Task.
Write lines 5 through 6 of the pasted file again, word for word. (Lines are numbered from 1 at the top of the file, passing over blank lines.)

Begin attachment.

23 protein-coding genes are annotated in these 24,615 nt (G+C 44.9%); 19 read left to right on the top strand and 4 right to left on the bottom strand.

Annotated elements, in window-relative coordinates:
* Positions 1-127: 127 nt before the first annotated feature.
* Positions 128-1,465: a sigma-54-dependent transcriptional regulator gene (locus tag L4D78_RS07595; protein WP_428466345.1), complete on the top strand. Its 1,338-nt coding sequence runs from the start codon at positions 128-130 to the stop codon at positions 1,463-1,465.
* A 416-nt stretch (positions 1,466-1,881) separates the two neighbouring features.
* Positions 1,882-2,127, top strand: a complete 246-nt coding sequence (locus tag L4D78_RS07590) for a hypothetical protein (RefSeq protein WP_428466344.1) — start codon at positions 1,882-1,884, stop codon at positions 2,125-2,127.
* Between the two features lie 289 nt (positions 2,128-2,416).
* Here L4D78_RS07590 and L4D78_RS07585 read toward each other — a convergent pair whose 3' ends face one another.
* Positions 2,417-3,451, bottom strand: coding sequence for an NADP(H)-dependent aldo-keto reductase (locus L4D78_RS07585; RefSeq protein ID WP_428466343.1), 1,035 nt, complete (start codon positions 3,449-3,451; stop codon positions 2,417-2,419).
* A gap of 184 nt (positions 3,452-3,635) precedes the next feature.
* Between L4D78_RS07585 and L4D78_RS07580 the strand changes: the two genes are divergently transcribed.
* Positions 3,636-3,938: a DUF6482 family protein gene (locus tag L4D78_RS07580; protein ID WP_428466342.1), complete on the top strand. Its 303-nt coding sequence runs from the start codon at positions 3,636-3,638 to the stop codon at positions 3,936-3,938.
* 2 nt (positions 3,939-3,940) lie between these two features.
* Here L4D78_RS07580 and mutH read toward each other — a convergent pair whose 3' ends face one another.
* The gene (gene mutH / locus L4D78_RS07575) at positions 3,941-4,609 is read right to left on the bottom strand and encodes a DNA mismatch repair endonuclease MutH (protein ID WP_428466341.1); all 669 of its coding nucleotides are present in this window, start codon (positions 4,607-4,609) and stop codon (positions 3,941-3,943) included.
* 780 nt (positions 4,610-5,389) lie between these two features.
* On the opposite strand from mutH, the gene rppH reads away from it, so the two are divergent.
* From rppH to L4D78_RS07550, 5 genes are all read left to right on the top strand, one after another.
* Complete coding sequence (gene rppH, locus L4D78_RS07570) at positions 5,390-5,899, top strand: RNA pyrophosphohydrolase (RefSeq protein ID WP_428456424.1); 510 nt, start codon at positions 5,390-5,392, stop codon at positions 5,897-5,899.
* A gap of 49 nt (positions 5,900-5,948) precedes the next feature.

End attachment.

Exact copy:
* A 416-nt stretch (positions 1,466-1,881) separates the two neighbouring features.
* Positions 1,882-2,127, top strand: a complete 246-nt coding sequence (locus tag L4D78_RS07590) for a hypothetical protein (RefSeq protein WP_428466344.1) — start codon at positions 1,882-1,884, stop codon at positions 2,125-2,127.